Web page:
ground assets would make it easier to fly wherever you want to go.
Defender: How will network-enabled operations facilitate free flight, or the ability to
fly along self-charted routes with minimal restrictions?
Keegan: Anything that reduces the restrictions on the aircraft gets us one step closer to
free flight. Network enabled operations could place tremendous capability in the aircraft, to pick a
route, with "see-avoid" surveillance immediately available. Pilots could use more information to
select their style of flight. For example, they may want to find the smoothest ride possible by
relying on the best weather information. Or maybe they want to restrict fuel consumption.
Defender: How can network-enabled operations ease the burden on the nation's 15,000 air
Keegan: Air traffic control is a highly manual, labor-intensive process. The controller
identifies conflicts and forwards instructions to the pilot by voice. The pilot then takes action
manually and validates that by voice back to the controller. The process of "see-ID-take
action-validate" requires a lot of actions on the part of human beings. While that will never
entirely go away, there are tremendous opportunities for automation. The pilots and the controllers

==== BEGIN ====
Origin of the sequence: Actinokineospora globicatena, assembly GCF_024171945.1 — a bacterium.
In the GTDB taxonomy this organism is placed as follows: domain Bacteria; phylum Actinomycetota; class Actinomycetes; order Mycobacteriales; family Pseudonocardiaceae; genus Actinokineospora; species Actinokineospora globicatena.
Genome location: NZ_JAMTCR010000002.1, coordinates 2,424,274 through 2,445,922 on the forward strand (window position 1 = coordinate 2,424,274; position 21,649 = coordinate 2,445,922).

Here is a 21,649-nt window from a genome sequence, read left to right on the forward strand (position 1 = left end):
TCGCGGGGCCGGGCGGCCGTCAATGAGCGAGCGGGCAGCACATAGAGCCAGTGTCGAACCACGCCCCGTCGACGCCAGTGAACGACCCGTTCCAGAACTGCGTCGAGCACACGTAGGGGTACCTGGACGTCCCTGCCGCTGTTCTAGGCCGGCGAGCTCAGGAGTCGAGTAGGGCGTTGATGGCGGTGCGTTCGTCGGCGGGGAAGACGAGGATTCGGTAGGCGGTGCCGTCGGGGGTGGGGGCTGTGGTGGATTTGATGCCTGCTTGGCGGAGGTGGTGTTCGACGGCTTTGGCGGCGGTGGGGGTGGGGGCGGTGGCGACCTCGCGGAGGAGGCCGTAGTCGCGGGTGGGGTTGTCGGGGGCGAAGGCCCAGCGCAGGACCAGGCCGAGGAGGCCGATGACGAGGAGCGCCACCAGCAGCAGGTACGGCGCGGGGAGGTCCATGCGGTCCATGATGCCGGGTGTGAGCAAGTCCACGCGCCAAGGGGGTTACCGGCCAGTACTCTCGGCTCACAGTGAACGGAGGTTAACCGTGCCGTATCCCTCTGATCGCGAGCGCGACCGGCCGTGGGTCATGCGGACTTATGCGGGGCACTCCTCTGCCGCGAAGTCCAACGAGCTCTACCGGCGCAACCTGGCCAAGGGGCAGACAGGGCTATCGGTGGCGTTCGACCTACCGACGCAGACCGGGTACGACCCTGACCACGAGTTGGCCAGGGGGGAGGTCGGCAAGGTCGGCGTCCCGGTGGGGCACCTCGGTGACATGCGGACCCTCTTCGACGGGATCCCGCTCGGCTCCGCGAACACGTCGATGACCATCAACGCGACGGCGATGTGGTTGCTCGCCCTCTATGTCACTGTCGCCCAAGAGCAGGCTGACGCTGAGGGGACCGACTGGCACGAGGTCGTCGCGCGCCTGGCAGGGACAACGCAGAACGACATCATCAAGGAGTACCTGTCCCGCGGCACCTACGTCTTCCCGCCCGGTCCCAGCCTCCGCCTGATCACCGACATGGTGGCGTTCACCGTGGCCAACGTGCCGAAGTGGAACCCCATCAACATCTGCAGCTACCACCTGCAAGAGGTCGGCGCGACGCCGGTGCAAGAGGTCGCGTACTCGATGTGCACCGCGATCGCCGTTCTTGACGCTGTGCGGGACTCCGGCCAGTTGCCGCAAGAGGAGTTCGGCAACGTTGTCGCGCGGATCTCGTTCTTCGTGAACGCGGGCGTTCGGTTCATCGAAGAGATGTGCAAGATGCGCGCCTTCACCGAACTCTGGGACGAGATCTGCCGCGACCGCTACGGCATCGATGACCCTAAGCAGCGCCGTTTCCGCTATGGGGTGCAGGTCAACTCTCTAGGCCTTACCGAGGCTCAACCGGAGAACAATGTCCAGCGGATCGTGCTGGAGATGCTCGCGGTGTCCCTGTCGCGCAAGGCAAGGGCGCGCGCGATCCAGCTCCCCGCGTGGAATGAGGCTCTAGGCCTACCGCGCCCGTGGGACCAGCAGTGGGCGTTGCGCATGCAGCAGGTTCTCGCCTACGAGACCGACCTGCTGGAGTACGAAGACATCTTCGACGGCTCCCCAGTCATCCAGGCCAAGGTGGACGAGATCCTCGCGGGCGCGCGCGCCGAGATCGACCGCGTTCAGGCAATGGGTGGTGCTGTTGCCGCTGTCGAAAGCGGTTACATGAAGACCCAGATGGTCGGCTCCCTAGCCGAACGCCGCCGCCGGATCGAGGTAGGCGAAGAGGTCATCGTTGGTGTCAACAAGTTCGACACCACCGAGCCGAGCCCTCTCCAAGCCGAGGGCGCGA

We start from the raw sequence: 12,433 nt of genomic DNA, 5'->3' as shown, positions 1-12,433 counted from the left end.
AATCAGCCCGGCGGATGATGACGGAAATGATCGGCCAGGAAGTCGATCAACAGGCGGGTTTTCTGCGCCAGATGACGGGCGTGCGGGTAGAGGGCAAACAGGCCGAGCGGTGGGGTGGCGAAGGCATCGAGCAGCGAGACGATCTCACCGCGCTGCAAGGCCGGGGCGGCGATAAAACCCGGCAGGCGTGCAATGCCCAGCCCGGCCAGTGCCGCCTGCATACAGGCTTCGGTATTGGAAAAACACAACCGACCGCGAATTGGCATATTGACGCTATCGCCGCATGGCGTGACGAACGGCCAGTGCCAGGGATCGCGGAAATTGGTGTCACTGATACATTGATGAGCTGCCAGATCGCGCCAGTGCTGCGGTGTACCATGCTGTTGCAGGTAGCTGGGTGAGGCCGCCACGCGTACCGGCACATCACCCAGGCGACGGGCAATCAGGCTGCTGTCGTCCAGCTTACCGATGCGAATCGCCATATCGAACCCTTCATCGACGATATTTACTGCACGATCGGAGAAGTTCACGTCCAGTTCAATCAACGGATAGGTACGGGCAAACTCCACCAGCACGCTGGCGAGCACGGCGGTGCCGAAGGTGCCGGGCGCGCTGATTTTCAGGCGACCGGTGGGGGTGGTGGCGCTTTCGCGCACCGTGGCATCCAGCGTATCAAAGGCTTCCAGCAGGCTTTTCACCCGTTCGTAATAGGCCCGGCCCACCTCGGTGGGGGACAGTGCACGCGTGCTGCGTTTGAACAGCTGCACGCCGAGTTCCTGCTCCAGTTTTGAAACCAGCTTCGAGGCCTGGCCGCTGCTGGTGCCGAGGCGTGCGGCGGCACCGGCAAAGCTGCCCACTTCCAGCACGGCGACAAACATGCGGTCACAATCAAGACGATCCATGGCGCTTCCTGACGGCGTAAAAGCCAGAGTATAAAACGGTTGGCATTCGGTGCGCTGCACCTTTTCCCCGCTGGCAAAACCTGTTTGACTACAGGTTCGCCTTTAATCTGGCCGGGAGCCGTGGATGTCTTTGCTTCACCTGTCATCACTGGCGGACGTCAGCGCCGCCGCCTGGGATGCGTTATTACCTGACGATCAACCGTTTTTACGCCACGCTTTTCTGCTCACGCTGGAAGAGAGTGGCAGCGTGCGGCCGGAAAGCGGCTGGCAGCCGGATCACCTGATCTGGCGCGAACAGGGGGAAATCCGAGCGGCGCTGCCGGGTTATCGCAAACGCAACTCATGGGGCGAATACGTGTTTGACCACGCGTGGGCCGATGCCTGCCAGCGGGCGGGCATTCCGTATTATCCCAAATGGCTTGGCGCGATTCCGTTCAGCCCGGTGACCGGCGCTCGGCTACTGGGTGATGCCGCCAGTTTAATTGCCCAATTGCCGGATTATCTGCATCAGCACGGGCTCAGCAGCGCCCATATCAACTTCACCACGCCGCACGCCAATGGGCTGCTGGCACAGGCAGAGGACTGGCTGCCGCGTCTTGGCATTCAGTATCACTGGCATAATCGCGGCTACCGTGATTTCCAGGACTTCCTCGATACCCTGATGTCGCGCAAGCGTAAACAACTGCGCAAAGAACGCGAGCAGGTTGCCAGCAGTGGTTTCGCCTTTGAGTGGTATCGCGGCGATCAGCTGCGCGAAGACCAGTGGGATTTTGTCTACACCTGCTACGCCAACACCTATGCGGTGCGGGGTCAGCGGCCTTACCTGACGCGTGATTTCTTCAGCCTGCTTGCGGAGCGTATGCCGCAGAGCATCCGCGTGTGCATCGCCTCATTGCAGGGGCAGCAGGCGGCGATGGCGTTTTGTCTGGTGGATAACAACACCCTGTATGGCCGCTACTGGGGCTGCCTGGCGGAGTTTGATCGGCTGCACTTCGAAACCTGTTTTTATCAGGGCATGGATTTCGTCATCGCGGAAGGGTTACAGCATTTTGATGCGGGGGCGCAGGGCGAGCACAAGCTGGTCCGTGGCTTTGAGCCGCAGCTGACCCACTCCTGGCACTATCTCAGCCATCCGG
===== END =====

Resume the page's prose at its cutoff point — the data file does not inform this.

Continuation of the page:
shouldn't have to make all of the correlations when some of that can be done automatically. Since
there will be increasing volumes of aircraft in the skies, we have to use automation to decrease
some of the activities that require human beings. That's the only way to lessen the burden. A
network-centric environment has to be in place to provide speed to operate.
Defender: How will your organization, the FAA's Joint Planning and Development Office,
help the nation achieve its air traffic management goals?
Keegan: The team here is leading the prototyping of network enabled operations while
bringing together multiple government agencies to focus on one mission. In addition to DOT and FAA,
we're working with the DoD, the Department of Homeland Security, the Commerce Department, NASA and
the White House Office of Science and Technology Policy. Although there are inherent challenges in a
multi-agency effort of this size, the JPDO is uniquely challenged to help break through the
bureaucratic hurdles and seize opportunities where our various agencies share interests and
responsibilities. The first non-technical test of the system will be whether we can collaborate and
implement an actual system. There are prototypes underway to demonstrate that we can hook up various
elements of the aircraft and ground control elements with the security and defense infrastructure.
However, we also have a responsibility to deploy new technology in a cost-effective, seamless way.
Accomplishing this task will certainly keep us all busy and working together as the mission evolves.
Defender: In the broadest sense, what does NEO mean to the future of air traffic
management in the United States?
Keegan: The data requirements will be too immense for humans to handle without the help of
technology. The next generation system must rely much more on decisions made by machines and
automation to do the job. Simply put, the future is not possible without network-centric operations.